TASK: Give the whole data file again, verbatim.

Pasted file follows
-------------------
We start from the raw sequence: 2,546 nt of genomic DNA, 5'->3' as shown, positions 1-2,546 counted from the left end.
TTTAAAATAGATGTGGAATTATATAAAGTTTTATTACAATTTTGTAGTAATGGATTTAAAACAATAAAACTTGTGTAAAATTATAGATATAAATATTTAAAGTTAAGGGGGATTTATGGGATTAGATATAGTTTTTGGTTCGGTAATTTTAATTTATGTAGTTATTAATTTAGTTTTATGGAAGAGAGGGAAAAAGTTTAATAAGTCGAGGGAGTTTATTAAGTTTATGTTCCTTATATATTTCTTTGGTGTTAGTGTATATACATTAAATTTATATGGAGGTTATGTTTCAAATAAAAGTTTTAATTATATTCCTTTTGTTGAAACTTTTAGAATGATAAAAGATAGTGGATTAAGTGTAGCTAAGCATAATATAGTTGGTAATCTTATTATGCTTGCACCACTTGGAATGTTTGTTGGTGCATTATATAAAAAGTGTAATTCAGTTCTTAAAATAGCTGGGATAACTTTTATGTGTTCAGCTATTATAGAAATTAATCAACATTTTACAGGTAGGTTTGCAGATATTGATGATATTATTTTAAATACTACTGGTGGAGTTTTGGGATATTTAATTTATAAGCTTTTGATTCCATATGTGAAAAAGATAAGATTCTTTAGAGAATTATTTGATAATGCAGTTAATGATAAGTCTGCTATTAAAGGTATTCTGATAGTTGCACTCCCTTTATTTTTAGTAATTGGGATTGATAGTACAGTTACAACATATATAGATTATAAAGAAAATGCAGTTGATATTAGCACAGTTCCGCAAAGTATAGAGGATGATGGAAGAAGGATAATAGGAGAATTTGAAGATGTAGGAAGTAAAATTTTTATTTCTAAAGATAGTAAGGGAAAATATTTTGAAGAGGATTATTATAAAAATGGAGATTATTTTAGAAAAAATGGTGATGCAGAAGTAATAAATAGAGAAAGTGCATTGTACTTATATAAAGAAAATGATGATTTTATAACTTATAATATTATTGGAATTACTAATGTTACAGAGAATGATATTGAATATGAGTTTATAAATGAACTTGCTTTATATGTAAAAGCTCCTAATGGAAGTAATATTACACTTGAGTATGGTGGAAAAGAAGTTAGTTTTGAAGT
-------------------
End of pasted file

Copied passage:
We start from the raw sequence: 2,546 nt of genomic DNA, 5'->3' as shown, positions 1-2,546 counted from the left end.
TTTAAAATAGATGTGGAATTATATAAAGTTTTATTACAATTTTGTAGTAATGGATTTAAAACAATAAAACTTGTGTAAAATTATAGATATAAATATTTAAAGTTAAGGGGGATTTATGGGATTAGATATAGTTTTTGGTTCGGTAATTTTAATTTATGTAGTTATTAATTTAGTTTTATGGAAGAGAGGGAAAAAGTTTAATAAGTCGAGGGAGTTTATTAAGTTTATGTTCCTTATATATTTCTTTGGTGTTAGTGTATATACATTAAATTTATATGGAGGTTATGTTTCAAATAAAAGTTTTAATTATATTCCTTTTGTTGAAACTTTTAGAATGATAAAAGATAGTGGATTAAGTGTAGCTAAGCATAATATAGTTGGTAATCTTATTATGCTTGCACCACTTGGAATGTTTGTTGGTGCATTATATAAAAAGTGTAATTCAGTTCTTAAAATAGCTGGGATAACTTTTATGTGTTCAGCTATTATAGAAATTAATCAACATTTTACAGGTAGGTTTGCAGATATTGATGATATTATTTTAAATACTACTGGTGGAGTTTTGGGATATTTAATTTATAAGCTTTTGATTCCATATGTGAAAAAGATAAGATTCTTTAGAGAATTATTTGATAATGCAGTTAATGATAAGTCTGCTATTAAAGGTATTCTGATAGTTGCACTCCCTTTATTTTTAGTAATTGGGATTGATAGTACAGTTACAACATATATAGATTATAAAGAAAATGCAGTTGATATTAGCACAGTTCCGCAAAGTATAGAGGATGATGGAAGAAGGATAATAGGAGAATTTGAAGATGTAGGAAGTAAAATTTTTATTTCTAAAGATAGTAAGGGAAAATATTTTGAAGAGGATTATTATAAAAATGGAGATTATTTTAGAAAAAATGGTGATGCAGAAGTAATAAATAGAGAAAGTGCATTGTACTTATATAAAGAAAATGATGATTTTATAACTTATAATATTATTGGAATTACTAATGTTACAGAGAATGATATTGAATATGAGTTTATAAATGAACTTGCTTTATATGTAAAAGCTCCTAATGGAAGTAATATTACACTTGAGTATGGTGGAAAAGAAGTTAGTTTTGAAGT